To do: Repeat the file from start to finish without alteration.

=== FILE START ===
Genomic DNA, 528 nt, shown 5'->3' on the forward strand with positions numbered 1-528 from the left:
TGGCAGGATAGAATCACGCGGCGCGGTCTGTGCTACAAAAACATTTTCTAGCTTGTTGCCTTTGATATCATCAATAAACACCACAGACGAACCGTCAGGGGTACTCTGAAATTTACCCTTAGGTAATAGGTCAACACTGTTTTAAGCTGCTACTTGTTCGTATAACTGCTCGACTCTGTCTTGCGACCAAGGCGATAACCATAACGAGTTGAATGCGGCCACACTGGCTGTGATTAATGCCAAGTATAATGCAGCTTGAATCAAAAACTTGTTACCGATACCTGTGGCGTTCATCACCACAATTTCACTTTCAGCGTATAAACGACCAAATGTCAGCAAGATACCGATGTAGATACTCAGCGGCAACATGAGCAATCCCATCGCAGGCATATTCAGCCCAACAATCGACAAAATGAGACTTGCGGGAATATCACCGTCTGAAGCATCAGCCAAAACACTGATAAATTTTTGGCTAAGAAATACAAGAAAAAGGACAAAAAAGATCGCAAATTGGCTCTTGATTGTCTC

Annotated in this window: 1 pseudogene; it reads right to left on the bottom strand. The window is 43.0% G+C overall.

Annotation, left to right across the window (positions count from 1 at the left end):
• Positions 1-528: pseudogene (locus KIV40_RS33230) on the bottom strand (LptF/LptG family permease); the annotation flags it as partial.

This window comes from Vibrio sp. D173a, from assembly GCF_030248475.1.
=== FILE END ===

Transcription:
Genomic DNA, 528 nt, shown 5'->3' on the forward strand with positions numbered 1-528 from the left:
TGGCAGGATAGAATCACGCGGCGCGGTCTGTGCTACAAAAACATTTTCTAGCTTGTTGCCTTTGATATCATCAATAAACACCACAGACGAACCGTCAGGGGTACTCTGAAATTTACCCTTAGGTAATAGGTCAACACTGTTTTAAGCTGCTACTTGTTCGTATAACTGCTCGACTCTGTCTTGCGACCAAGGCGATAACCATAACGAGTTGAATGCGGCCACACTGGCTGTGATTAATGCCAAGTATAATGCAGCTTGAATCAAAAACTTGTTACCGATACCTGTGGCGTTCATCACCACAATTTCACTTTCAGCGTATAAACGACCAAATGTCAGCAAGATACCGATGTAGATACTCAGCGGCAACATGAGCAATCCCATCGCAGGCATATTCAGCCCAACAATCGACAAAATGAGACTTGCGGGAATATCACCGTCTGAAGCATCAGCCAAAACACTGATAAATTTTTGGCTAAGAAATACAAGAAAAAGGACAAAAAAGATCGCAAATTGGCTCTTGATTGTCTC

Annotated in this window: 1 pseudogene; it reads right to left on the bottom strand. The window is 43.0% G+C overall.

Annotation, left to right across the window (positions count from 1 at the left end):
• Positions 1-528: pseudogene (locus KIV40_RS33230) on the bottom strand (LptF/LptG family permease); the annotation flags it as partial.

This window comes from Vibrio sp. D173a, from assembly GCF_030248475.1.